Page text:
The two of them had only been here for a few hours and yet- wait hours? Gaster took another look at the clock on his phone to see that it had been roughly three and three quarters of an hour since confining the human in this way. The human had persisted for so long in its endeavors to be free that it managed to expend all its energy in three hours.


Interesting .


Gaster carefully rose from his chair, stretching his bones in a way that attempted to make them relax a little more. He hadn't realized how stiff he was from sitting for almost four hours straight. With ease, he strolled to the elevator, pressing the button to go down to the correct level, then stepped out into the hall, down to where the human was currently. Once he reached the containment unit, Gaster carefully opened the door with his hand, the scanner blazing light through the hole in his palm. The door slid open silently and smoothly, just as he designed, revealing the room the human was in.


It somehow looked worse in reality than it had on the cameras. Not only was the fabric torn and pulled away from the walls, but there were bloodstains and dirt caking nearly half of everything. The blood was fresh too, that was worrisome. The human hadn't been injured when he had brought them here; had it been self inflicted injury? Perhaps a reopening of the freshest wounds it had on its body?


It would be a subject to study later on, but for now he had to get the human out of this room and into a less... destructible environment. Hopefully there would be less frenzy and chaos when it realized that their new environment would not yield as easily to their escape attempts as the first one had. Alas, hindsight was twenty-twenty, and he would have to make sure that he kept it in mind should there be another experiment like this one.


Gaster summoned his magic, sending a small armada of hands to lift the human to the next room, noting that though he still had to put minimal effort into the magic used in carrying them, it was still a good portion heavier than any skeleton's body would be. It made sense, as humans carried around all of their organs and parts physically with little to no magic to help them cart around their bodies.


Skeletons, and most other monsters facing a similar body type to the skeletons, would be much lighter anyways, simply because they lacked what the humans had in a physical form, but he already knew that. It was still nothing to him for his magic to carry, and caused him no strain at all, but perhaps he would write that down in his notes somewhere if he remembered later. He knew that there would need to be a session later in which he studied the human’s body to appropriately document the anatomy and figure out how they worked.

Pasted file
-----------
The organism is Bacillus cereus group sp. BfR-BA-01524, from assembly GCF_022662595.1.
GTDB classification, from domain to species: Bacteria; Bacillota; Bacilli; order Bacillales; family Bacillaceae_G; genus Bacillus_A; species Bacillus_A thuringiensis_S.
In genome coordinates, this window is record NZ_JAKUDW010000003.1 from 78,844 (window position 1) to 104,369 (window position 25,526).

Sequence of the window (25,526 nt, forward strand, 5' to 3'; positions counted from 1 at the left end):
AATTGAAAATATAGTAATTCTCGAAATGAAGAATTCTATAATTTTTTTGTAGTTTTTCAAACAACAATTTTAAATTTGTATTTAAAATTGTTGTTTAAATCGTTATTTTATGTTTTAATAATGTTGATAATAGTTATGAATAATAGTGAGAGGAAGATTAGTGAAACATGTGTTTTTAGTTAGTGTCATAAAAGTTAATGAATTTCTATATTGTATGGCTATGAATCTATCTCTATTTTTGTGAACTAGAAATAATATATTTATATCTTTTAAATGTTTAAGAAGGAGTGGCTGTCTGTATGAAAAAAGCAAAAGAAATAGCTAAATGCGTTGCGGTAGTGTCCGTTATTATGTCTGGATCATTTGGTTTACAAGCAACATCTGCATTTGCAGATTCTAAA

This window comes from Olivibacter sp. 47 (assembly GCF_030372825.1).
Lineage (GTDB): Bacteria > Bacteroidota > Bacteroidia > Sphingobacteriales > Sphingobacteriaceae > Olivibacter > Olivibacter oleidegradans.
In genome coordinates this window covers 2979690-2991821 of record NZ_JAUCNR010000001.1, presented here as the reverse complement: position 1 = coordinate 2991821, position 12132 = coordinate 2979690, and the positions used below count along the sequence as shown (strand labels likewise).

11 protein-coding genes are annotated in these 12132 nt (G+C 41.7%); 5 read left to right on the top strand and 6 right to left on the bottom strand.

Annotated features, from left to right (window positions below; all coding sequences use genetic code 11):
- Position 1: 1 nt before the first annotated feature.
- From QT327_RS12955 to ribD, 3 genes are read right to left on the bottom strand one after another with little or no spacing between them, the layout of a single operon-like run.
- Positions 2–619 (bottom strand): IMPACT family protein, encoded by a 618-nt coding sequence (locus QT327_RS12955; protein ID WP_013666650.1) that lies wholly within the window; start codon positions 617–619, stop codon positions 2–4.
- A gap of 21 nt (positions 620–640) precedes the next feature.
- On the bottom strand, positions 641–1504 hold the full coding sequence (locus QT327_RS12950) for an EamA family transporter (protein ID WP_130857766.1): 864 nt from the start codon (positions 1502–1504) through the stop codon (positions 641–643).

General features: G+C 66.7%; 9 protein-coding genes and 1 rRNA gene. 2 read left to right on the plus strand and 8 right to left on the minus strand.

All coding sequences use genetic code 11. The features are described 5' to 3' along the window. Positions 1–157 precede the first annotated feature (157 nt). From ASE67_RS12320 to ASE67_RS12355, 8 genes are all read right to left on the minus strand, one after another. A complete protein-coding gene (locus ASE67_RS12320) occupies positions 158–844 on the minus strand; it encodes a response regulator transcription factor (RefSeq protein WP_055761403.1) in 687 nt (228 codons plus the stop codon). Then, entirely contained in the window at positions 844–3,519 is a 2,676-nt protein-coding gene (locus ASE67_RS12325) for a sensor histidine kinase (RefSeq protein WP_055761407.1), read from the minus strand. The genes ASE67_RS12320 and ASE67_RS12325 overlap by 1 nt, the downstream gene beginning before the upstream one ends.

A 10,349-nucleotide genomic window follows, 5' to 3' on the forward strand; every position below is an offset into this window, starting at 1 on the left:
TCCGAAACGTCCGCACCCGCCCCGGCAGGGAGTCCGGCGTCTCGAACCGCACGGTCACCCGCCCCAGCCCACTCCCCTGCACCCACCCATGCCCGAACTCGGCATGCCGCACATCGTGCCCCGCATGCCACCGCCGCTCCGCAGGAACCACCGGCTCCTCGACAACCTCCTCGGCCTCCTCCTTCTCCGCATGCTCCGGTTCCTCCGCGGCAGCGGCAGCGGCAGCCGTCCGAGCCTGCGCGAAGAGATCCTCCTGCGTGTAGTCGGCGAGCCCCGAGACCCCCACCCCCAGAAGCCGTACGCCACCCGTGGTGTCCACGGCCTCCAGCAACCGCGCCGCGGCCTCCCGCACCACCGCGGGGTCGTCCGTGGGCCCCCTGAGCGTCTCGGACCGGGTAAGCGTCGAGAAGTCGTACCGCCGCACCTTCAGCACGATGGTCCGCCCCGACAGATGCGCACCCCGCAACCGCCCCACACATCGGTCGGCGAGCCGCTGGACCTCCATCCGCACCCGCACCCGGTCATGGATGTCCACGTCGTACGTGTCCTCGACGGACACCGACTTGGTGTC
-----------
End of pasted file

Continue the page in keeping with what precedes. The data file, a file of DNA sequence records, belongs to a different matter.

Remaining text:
After a few minutes of checking down the hall for an appropriate place, Gaster had reached a more suitable room, this one lined with metal panelling on the walls and only a few destructible items, such as a small bathroom area and a bed, he laid the human carefully on the floor. This room had an electro-magic barrier as a door, which could be more convenient as humans could not physically make it past this door or damage it, but this kind of door provided its own quirks.


The human, if it was as stupid as he thought it was, would try to flee and become injured in the process, thus hindering his studies. Such was the nature of the door, that it would repel anything that was not meant to come through it. Humans were a prime example of this, and he knew that the electro-magic would provide quite a shock if touched.


It would prove to be difficult to keep the human contained, as he wanted to make sure this one survived long enough to experiment on. But with the door also came the possibility of a failure of the magic, though that was hardly a thing to be concerned about with his design. For now, however, he could safely observe the human from this room, and the testing rooms were not too far.


He had to satiate the itching in his skull, to know what made this human and their soul so different from all the others. It was almost as if the soul called to him, with him only seeing a small glimmer of it before he had been able to rush out and try to capture it. He had to know why. Time would be available to him, and he could solve all of his problems, including that pesky itch for knowledge, with the appropriate amount of time and patience.


The buzzing of his phone interrupted his thoughts, and he fished it out of his pockets impatiently, grumbling at the disturbance with distaste. Most of his associates knew that if he was working, he was not to be interrupted for any reason other than absolute emergencies, and even then they had to find a better reason. His work was delicate on a good day, and volatile on a bad one, and this was not one of the good days.